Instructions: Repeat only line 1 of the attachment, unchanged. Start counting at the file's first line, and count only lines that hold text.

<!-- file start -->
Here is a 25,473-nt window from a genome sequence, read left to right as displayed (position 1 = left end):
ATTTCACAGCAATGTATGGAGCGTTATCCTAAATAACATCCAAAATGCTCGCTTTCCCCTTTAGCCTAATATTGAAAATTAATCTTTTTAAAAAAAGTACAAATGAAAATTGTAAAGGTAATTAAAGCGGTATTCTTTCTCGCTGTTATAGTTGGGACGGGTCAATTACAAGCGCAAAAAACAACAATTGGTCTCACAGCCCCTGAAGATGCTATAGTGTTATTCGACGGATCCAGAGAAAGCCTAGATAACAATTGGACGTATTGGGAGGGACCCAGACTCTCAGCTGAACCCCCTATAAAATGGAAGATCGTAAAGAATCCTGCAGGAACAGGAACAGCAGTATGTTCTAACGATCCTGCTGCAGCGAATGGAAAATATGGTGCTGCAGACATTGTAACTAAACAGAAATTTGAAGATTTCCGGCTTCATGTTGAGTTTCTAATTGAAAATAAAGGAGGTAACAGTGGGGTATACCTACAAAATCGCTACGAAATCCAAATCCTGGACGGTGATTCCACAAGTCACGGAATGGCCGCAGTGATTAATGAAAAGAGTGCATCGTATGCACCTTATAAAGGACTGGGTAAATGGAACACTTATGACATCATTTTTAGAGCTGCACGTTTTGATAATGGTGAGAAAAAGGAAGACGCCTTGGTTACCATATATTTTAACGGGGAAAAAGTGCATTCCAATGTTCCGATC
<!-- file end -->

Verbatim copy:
Here is a 25,473-nt window from a genome sequence, read left to right as displayed (position 1 = left end):